Horse chestnut bark
Horse chestnut bark

 

 

Horse chestnut bark

Horse chestnut bark

So what use is horse chestnut? It can be used for veneer, furniture, plywood, interior trim and turned objects but is rather poor and not really used that much. The  most famous use of horse chestnut is in the game of conkers. The first record of the game is from the Isle of Wight in 1848.

Horse chestnut timber is a pale, creamy white to light brown with a smooth, soft, fine texture. It’s not very strong and is therefore not used commercially, but its soft texture makes it ideal for carving. Other uses for the conkers include horse medicines, as additives in shampoos and as a starch substitute. Chemicals extracted from conkers can be used to treat strains and bruises.

Back to the timber yard to unload

Back to the timber yard to unload

Back to Cobbs Wood Farm to build a stack of wood; over the coming months this stack will get really large and I may have to resort to selling it as firewood logs in nets as we are unlikely to have a biofuel boiler at Wimpole in the near future.

Bit of a braw day

Bit of a braw day

Wet snow, yuck

Wet snow- yuck

Always smile it's a lot worse somewhere else
Always smile it’s a lot worse somewhere else

Well, winter has come and damned cold it is! The wind was biting during the week but that gave way to an afternoon of snow with exceedingly large snowflakes. Trouble was it had warmed up enough to make it snow of the most horrid type- cold, wet and miserable- although there were still some happy faces.

 

Home time

Home time

Darkness fell quite quickly and we were glad to be going home to dry our sodden clothes.

Warm up

Warm up

Friday and the snow had frozen in the night but alas, the ground had not, best keep off the land with the bigger vehicles and do a bit of burning to warm up in the early morning chill.

g

John’s favourite job!

Taking down the west avenue iron fence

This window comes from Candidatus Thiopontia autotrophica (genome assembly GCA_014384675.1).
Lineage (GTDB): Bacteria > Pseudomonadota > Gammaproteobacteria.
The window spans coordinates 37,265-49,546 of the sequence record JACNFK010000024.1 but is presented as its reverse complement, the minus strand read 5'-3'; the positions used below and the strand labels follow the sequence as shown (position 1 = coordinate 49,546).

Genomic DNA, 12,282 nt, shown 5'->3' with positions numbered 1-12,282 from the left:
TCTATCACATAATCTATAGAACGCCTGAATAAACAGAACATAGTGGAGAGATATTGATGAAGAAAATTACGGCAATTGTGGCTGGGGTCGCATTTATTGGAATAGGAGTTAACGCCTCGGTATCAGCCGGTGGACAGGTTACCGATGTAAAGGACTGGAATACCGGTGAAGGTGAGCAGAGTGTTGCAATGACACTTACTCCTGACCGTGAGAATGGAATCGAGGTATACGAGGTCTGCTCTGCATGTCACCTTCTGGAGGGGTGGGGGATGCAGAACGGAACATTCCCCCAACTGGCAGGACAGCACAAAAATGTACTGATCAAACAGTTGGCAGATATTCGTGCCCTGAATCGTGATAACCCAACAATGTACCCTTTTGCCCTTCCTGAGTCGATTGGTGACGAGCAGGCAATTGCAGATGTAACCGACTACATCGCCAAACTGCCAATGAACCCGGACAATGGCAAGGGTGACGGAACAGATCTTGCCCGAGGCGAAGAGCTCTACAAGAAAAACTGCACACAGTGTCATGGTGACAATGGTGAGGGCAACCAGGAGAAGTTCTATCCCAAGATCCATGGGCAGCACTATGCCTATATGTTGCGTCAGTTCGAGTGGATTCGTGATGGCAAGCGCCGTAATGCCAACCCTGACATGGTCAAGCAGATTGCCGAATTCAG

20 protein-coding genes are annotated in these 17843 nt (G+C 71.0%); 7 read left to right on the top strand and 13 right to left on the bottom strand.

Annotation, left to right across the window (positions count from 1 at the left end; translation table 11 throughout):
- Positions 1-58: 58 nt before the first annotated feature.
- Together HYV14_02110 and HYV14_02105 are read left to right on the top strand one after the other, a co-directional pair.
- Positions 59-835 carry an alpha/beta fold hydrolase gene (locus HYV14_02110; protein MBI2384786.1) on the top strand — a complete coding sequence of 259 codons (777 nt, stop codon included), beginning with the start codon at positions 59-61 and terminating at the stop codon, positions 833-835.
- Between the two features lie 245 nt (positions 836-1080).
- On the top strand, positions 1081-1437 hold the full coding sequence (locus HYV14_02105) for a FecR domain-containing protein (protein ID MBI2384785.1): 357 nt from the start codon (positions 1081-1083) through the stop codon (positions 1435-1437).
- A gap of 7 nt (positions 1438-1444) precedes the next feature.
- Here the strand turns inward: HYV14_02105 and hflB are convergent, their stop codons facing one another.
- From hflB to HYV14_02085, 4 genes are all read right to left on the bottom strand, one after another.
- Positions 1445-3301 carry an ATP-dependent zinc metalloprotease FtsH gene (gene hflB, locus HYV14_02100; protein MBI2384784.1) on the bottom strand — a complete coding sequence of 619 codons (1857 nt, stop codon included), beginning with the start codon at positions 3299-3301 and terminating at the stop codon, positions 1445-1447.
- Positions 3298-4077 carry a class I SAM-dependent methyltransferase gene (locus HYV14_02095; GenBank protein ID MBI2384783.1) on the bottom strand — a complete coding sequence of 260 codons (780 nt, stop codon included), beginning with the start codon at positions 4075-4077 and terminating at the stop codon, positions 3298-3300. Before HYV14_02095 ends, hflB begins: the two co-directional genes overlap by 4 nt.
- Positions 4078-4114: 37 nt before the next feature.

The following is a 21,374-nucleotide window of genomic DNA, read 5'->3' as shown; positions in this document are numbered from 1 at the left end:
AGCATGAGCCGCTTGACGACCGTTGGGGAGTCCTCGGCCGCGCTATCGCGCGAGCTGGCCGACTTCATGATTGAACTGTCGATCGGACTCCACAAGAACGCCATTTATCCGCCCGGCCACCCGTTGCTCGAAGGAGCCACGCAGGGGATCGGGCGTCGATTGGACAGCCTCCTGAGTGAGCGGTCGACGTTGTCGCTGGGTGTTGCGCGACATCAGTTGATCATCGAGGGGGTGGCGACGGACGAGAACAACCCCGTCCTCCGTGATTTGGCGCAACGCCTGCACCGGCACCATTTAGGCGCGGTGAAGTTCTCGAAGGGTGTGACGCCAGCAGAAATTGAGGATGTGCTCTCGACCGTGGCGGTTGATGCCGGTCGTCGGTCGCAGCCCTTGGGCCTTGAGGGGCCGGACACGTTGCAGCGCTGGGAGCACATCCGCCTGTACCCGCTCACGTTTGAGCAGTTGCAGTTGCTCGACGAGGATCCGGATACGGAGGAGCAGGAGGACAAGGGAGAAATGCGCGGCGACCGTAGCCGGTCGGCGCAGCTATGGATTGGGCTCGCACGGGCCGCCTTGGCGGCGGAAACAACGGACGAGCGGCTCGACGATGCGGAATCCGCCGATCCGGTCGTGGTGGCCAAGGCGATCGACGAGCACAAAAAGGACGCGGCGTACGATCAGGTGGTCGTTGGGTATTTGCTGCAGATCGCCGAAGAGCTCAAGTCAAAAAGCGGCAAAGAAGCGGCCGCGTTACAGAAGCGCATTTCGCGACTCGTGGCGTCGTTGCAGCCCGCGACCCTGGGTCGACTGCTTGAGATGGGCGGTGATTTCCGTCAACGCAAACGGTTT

Taking down the West Avenue iron fence

So what to do? Erect the last of the metal tree guards (cold weather and bolts/nuts don’t seem to work well together) or strip out the metal park rail fence in the West Avenue? Easy choice!

Oh, only some of us are!

Oh, only some of us are working!

Overseeing the work are we?

Missie's puppy 1 of 7

Missie’s puppy 1 of 7

Now for some good news… or not, depending on how you look at it. Missie the Jagdterrier and her partner Cory got up to no good 62 days ago and, early on Friday morning, she gave birth to seven little Jagdterriers, most of which were mini Corys and only one mini Missie. It’s astonishing how quickly they grow- within a day there was a marked difference and, after three days, they had doubled in size. Because they are working dogs and get into all sorts of scrapes I will have their tails docked- this is allowable for true working dogs and you have to prove that they are from working stock and will be used as such. Also you have to take in a shotgun licence or they cannot be docked. Taking a small amount off the tail stops it from being ripped to bits when they go through bramble and thorn bushes. You can only have them docked between one to four days old, after that you can’t.

 

 

About Sadeik

You may ask why "Sadeik" well it means friend in arabic. Worked in Jordan a lot doing tree surgery you see. I have worked in forestry since I left school with a two years in Telecom. Went back to forestry and tree surgery as it may not have paid as much but was far more interesting and dangerous. Spent a lot of years mountaineering, caving and canoeing too. At 29 I went to Bangor University to study Forestry and soil science then did an MSc in Water engineering all very interesting. By a quirk of fate in 1995 ended up helping sort out the woodland and park at Wimpole, funny thing was then I only intended to stay six months or so, but 18 years later I'm still here learning all the time. That's the best bit, if I wasn't able to learn something new every year I would not have stayed and as you get older you realise that the grass is not so green in the next field after all. In fact my patch is getting greener while much of the rest is getting browner.